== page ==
Digital clothing tackles fashion’s sustainability issues

Despite brands incorporating “green policies” to reduce their harm to the environment in recent years, the fast-paced nature of the fashion industry causes it to be one of the biggest pollution-spreading sectors in 2021. However, rapid digitalization occurred within clothing companies as they failed to meet manufacturing goals as a result of the pandemic, which paved the way for virtual clothing.

Brands turned to mapping out initial drafts virtually, only physically crafting the clothes once a design has been settled on. In turn, as reported by ProSoft VR, the manufacturing process of one simple dress reduced environmental costs by around four times.

“As items go out of fashion and new trends pop up, a cycle of environmental harm is created. Old items end up in landfills, while the creation of new ones emit massive amounts of CO2  and deplete water resources. Games alleviate this burden, as unworn pieces may simply be deleted and replaced by other items with substantively less impact,” notes Victoria Trofimova, CEO of Nordcurrent, the biggest game development company in Lithuania.

While not completely impact-free, digital clothing items save around 3300 liters and produce 97% fewer carbon emissions per item, compared to their physical counterparts. By satisfying the need for engaging with new trends, consumers will likely be more mindful when buying physical pieces, reducing harm in the long-term.

Virtual clothing quickly garnering popularity

“Real-life clothing items increasingly find their way onto digital platforms. With famous designer houses joining the trend, virtual wardrobes are becoming more similar to ones in real-life,” notes Trofimova. “By emulating clothing, users may explore trends, styles, and brands without needing to purchase physical pieces, and therefore reducing the environmental impact of the fashion industry,” she continues.

The trend is significantly supported by video games, as character customization becomes an integral part of an immersive experience. Games such as Pocket Styler allow the player to fully customize their avatar’s look with different clothing and accessories that can be found in real-life stores.

“People may express themselves using Pocket Styler by transferring their particular tastes and preferences to the virtual version of themselves. Players may take their time developing a personal sense of style, which is difficult to achieve in real life as trends change and are phased out of stores rapidly,” explains Trofimova.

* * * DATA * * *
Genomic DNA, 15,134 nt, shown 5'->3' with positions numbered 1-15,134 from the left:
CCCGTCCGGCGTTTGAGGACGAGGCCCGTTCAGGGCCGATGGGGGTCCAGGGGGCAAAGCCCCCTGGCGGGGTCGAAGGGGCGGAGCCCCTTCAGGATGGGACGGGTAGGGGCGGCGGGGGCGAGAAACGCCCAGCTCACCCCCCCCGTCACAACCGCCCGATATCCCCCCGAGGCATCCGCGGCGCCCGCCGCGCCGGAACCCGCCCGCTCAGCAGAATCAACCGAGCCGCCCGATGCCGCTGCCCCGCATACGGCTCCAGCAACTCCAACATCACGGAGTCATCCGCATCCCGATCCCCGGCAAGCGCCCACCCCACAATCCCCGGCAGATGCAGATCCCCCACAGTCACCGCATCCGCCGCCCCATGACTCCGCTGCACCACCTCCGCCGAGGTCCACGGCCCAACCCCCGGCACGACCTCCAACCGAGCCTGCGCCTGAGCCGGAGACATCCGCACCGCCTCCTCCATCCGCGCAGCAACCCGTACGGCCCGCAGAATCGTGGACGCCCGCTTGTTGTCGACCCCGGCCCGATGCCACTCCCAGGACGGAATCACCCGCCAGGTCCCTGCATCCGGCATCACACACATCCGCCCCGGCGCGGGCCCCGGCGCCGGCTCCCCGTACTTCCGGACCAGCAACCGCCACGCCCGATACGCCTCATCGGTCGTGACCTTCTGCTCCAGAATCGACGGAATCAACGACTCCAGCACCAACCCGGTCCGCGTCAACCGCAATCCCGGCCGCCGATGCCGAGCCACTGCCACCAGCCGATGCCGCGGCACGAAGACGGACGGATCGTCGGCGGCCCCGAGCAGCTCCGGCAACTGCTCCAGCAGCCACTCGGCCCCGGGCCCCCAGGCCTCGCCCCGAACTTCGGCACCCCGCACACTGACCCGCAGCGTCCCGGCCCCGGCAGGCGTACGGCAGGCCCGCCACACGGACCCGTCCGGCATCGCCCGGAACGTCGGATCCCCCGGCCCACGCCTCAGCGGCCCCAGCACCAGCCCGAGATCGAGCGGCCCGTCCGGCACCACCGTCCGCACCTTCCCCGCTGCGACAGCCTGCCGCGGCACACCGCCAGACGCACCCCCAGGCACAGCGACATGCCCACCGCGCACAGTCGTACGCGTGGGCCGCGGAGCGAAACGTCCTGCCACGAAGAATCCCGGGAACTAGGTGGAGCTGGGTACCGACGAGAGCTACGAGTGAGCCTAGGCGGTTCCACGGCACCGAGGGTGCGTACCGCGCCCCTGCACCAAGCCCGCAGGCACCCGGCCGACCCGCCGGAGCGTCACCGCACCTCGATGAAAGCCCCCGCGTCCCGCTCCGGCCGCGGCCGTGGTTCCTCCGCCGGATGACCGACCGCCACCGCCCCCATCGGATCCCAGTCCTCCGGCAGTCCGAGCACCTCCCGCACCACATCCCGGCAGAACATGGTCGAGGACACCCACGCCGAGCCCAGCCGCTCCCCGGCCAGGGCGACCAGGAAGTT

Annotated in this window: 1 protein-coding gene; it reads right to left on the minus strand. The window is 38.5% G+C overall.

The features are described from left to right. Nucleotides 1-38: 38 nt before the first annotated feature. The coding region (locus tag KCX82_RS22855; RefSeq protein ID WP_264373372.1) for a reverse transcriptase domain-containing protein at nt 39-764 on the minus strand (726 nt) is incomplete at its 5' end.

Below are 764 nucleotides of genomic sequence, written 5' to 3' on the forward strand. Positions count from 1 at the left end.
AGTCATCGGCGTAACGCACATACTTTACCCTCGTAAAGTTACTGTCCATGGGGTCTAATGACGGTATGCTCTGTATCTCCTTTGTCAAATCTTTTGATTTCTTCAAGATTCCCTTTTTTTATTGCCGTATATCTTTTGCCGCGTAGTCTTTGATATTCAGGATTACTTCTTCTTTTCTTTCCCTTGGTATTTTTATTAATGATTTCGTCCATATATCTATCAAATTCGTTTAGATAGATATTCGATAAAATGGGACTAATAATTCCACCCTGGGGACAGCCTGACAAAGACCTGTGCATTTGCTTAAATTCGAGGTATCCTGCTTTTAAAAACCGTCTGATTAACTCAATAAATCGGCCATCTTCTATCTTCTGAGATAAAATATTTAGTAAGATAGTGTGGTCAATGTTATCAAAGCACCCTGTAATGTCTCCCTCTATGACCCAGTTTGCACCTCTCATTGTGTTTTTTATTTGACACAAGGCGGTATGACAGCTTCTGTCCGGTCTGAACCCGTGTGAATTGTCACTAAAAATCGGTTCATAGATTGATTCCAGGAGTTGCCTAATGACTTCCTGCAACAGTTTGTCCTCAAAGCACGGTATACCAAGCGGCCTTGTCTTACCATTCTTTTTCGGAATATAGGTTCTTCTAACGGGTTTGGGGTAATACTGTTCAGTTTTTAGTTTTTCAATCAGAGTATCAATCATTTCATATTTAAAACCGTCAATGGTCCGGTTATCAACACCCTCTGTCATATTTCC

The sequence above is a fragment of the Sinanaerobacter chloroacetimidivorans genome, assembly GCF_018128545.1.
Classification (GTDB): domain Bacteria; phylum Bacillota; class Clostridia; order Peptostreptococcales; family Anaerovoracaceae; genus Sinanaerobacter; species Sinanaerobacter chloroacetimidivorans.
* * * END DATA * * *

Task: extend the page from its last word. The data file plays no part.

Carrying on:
With digital fashion only becoming increasingly popular, a new, sustainable route for the industry is coming into view. By playing with style on virtual platforms like video games,  people may still express themselves and be creative using clothing – with minimized detriment to the environment.

About Nordcurrent

Nordcurrent is the biggest Lithuanian video game developer and publisher, known for such games as Cooking Fever,  Murder in the Alps, Airplane Chefs, Sniper Arena. Focusing on freemium and casual games, the company created over 50 games since 2002, attracting more than half-billion players  worldwide.

This article was sourced from a media release sent by Lukas Pereckas of

Zero Footprint Repurposing Presented by Revival Projects Wins Melbourne Design Week Award

Robbie Neville, Founder of Revival Projects, at Zero Footprint Repurposing presented as part of Melbourne Design Week 2022 running 17-27 March 2022.

Photo: Sean Fennessy

With almost half of waste worldwide coming from construction and demolition, Zero Footprint Repurposing by Revival Projects, presented as part of Melbourne Design Week, seeks to make sustainable construction alternatives more accessible to everyone by providing one of the world’s first free repurposing hubs to fill a vital gap in the industry by facilitating the storage and reuse of demolished materials, which would otherwise become landfill.

Founded by Robbie Neville in 2016, Revival Projects has already salvaged hundreds of tonnes in construction and demolition waste across Melbourne channelling it into furniture, interior, and architectural projects including R.M. Williams stores across the country, Industry Beans new Fitzroy flagship, and the 2020 demolition and salvage with Hip V.Hype, who were heading up the development of a Six Degrees Architects-designed block of 22 apartments in South Melbourne.